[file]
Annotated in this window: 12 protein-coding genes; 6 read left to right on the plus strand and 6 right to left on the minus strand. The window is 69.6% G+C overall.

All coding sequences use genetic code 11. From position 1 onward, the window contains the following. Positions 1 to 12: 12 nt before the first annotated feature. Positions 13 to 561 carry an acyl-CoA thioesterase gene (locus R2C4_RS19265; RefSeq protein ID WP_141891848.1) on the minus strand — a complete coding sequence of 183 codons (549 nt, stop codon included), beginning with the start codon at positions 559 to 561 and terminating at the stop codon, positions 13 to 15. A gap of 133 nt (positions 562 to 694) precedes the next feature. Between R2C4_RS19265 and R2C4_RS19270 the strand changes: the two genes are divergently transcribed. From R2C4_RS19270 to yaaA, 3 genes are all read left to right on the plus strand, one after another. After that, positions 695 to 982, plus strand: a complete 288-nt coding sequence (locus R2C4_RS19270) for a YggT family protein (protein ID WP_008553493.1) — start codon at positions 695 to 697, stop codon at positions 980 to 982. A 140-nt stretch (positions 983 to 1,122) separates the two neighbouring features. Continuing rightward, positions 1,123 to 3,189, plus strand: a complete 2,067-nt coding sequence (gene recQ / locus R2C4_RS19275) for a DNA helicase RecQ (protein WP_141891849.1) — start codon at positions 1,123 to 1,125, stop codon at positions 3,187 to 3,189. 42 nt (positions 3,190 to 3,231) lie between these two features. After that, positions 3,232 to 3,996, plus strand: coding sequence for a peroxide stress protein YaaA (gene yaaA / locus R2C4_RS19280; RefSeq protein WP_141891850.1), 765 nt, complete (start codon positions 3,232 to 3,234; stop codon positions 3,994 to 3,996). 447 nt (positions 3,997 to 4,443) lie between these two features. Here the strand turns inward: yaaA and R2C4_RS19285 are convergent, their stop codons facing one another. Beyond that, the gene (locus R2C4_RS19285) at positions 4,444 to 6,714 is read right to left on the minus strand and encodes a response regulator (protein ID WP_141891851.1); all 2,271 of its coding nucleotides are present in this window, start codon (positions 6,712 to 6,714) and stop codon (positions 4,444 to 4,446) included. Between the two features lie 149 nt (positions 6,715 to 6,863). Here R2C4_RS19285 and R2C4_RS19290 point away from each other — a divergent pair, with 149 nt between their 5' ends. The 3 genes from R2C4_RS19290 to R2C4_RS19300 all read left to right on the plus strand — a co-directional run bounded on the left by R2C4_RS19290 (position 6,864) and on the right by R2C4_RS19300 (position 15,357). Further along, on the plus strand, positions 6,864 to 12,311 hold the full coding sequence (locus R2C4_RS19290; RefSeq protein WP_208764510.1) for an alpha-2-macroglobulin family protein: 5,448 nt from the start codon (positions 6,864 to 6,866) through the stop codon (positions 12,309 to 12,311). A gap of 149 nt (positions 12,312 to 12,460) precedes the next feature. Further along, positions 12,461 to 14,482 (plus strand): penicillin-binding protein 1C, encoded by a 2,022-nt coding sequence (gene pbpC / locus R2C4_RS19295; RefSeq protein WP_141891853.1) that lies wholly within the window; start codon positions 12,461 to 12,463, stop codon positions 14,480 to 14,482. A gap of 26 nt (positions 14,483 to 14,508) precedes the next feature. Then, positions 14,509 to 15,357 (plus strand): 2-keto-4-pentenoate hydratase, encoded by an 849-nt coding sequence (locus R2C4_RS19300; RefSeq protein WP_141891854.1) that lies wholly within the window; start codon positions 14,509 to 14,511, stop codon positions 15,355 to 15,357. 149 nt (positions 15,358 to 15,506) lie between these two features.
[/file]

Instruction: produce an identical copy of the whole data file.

Annotated in this window: 12 protein-coding genes; 6 read left to right on the plus strand and 6 right to left on the minus strand. The window is 69.6% G+C overall.

All coding sequences use genetic code 11. From position 1 onward, the window contains the following. Positions 1 to 12: 12 nt before the first annotated feature. Positions 13 to 561 carry an acyl-CoA thioesterase gene (locus R2C4_RS19265; RefSeq protein ID WP_141891848.1) on the minus strand — a complete coding sequence of 183 codons (549 nt, stop codon included), beginning with the start codon at positions 559 to 561 and terminating at the stop codon, positions 13 to 15. A gap of 133 nt (positions 562 to 694) precedes the next feature. Between R2C4_RS19265 and R2C4_RS19270 the strand changes: the two genes are divergently transcribed. From R2C4_RS19270 to yaaA, 3 genes are all read left to right on the plus strand, one after another. After that, positions 695 to 982, plus strand: a complete 288-nt coding sequence (locus R2C4_RS19270) for a YggT family protein (protein ID WP_008553493.1) — start codon at positions 695 to 697, stop codon at positions 980 to 982. A 140-nt stretch (positions 983 to 1,122) separates the two neighbouring features. Continuing rightward, positions 1,123 to 3,189, plus strand: a complete 2,067-nt coding sequence (gene recQ / locus R2C4_RS19275) for a DNA helicase RecQ (protein WP_141891849.1) — start codon at positions 1,123 to 1,125, stop codon at positions 3,187 to 3,189. 42 nt (positions 3,190 to 3,231) lie between these two features. After that, positions 3,232 to 3,996, plus strand: coding sequence for a peroxide stress protein YaaA (gene yaaA / locus R2C4_RS19280; RefSeq protein WP_141891850.1), 765 nt, complete (start codon positions 3,232 to 3,234; stop codon positions 3,994 to 3,996). 447 nt (positions 3,997 to 4,443) lie between these two features. Here the strand turns inward: yaaA and R2C4_RS19285 are convergent, their stop codons facing one another. Beyond that, the gene (locus R2C4_RS19285) at positions 4,444 to 6,714 is read right to left on the minus strand and encodes a response regulator (protein ID WP_141891851.1); all 2,271 of its coding nucleotides are present in this window, start codon (positions 6,712 to 6,714) and stop codon (positions 4,444 to 4,446) included. Between the two features lie 149 nt (positions 6,715 to 6,863). Here R2C4_RS19285 and R2C4_RS19290 point away from each other — a divergent pair, with 149 nt between their 5' ends. The 3 genes from R2C4_RS19290 to R2C4_RS19300 all read left to right on the plus strand — a co-directional run bounded on the left by R2C4_RS19290 (position 6,864) and on the right by R2C4_RS19300 (position 15,357). Further along, on the plus strand, positions 6,864 to 12,311 hold the full coding sequence (locus R2C4_RS19290; RefSeq protein WP_208764510.1) for an alpha-2-macroglobulin family protein: 5,448 nt from the start codon (positions 6,864 to 6,866) through the stop codon (positions 12,309 to 12,311). A gap of 149 nt (positions 12,312 to 12,460) precedes the next feature. Further along, positions 12,461 to 14,482 (plus strand): penicillin-binding protein 1C, encoded by a 2,022-nt coding sequence (gene pbpC / locus R2C4_RS19295; RefSeq protein WP_141891853.1) that lies wholly within the window; start codon positions 12,461 to 12,463, stop codon positions 14,480 to 14,482. A gap of 26 nt (positions 14,483 to 14,508) precedes the next feature. Then, positions 14,509 to 15,357 (plus strand): 2-keto-4-pentenoate hydratase, encoded by an 849-nt coding sequence (locus R2C4_RS19300; RefSeq protein WP_141891854.1) that lies wholly within the window; start codon positions 14,509 to 14,511, stop codon positions 15,355 to 15,357. 149 nt (positions 15,358 to 15,506) lie between these two features.